Center for Multicultural Affairs shows film "Indian School: the Survival Story"

Eastern Michigan University’s Center for Multicultural Affairs and the Native American Student Organization presented the documentary, “Indian School, the Survivor Story”, a film highlighting the experiences of Native Americans in the Indian Industrial Boarding School in Mount Pleasant, Michigan on Thursday, Nov. 30 at Halle Library. 

EMU professor of anthropology, Dr. Kay McGowan, produced the film. Members of the American Indian Services in Lincoln Park, Michigan were interviewed for the film and McGowan’s twin sister, Fay McGowan, directed. 

The film discussed how Native Americans were taken from their reservations and put in the boarding schools to assimilate them and get rid of their traditions. While in the boarding school, they were disenfranchised from their land, stripped of their identity and made to feel bad about themselves. 

The children as young as four experienced emotional, physical, and spiritual abuse to manipulate them. If they did well, they would get told that it wasn’t good enough; they were heavily criticized and when they misbehaved they received corporal punishment. The children were never able to make lasting relationships with teachers and staff. 

Many traditional Native American families were affected by it. The families of the children who were sent to boarding school taught them to think for themselves, but in the boarding school they were taught to have uniformity. They were not to question the authority. They were also overworked. The children received military treatment. They were instructed to stand in lines for everything.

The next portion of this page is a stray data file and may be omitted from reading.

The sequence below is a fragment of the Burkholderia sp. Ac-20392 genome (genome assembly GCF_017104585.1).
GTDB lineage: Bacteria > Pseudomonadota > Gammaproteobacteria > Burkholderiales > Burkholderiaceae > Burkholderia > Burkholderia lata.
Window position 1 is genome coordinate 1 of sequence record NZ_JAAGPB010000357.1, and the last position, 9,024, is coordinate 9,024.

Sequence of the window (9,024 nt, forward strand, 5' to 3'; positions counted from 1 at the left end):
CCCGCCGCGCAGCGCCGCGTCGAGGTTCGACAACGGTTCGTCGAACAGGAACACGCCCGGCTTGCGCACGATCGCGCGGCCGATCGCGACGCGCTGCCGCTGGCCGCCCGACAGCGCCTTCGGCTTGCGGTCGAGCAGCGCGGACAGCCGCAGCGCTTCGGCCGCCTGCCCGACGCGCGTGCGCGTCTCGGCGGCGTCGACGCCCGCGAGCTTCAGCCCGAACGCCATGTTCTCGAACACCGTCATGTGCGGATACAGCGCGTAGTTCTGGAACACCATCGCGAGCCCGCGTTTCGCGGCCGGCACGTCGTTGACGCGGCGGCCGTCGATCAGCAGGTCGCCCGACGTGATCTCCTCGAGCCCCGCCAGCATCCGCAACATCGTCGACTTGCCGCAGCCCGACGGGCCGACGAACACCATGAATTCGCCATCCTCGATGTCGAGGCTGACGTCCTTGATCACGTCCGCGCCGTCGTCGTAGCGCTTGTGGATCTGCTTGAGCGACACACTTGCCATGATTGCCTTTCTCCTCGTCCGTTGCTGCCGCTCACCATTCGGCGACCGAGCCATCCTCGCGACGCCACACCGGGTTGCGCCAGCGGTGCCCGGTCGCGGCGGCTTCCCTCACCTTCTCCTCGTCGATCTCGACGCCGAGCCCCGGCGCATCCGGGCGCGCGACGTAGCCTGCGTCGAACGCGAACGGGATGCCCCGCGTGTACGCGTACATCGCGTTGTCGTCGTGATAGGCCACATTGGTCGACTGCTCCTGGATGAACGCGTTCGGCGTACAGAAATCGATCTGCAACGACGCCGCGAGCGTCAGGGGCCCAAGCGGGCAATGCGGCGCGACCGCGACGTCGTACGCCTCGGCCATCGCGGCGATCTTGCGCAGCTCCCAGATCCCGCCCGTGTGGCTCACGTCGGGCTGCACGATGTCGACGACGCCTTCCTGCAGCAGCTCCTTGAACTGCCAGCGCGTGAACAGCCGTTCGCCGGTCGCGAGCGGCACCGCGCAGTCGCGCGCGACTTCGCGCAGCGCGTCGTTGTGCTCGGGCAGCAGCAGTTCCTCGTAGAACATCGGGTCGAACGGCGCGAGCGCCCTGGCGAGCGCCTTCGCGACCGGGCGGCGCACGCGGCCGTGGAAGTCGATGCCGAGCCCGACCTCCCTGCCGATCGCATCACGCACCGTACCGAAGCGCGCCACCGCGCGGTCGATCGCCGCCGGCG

During the 19th and 20th centuries, the federal government required Native American children to attend boarding schools. This was in the era of colonialism, in which lands were taken in partial or full control by a mother country. 

Only 26 Indian boarding schools were under contract with the federal government. Most were run by religious organizations. They all shared the same motto: “Kill the Indian and save the human.” This began with the Carlisle Indian School in Pennsylvania in 1879. There were 519 schools in the U.S. and 126 in Canada. The last Indian Boarding school in the U.S. was in the 1970s and the last one in Canada was in 1996.

The boarding schools created a lot of Indian inequality where their education was not valued. This is related to the low educational attainment of Native Americans. There was a lack of cultural relevance in mainstream education. Schools were very culturally biased against them in their curriculum and teaching. Schools have not received funding to support teaching curriculum that is culturally relevant and training for teachers. This is also related to the low enrollment rate for Native Americans in college. 

The interviewees ended by discussing the long-term effects of their experiences. They said that the loss of their culture, language, ritual and spirituality, led to inter-generational trauma and post traumatic stress, alcohol addiction, and prostitution. 

Jacob Chesney, junior majoring in aviation flight technology, found the documentary very inciteful. 

“I was surprised by the abuse that they went through. Their identity was taken away from them, it is so awful,” he said. “It was interesting to see how future generations were affected. And they wiped out their records to make it as if they weren’t even there and it erased who they were. It reminds me of how the prisons work. They make money from the prisoners.”

He really liked how the documentary had a Michigan connection. 

“I really liked the personal stories. I was surprised that the documentary was about local Indians and there was an Indian Boarding School in Michigan,” he said. 

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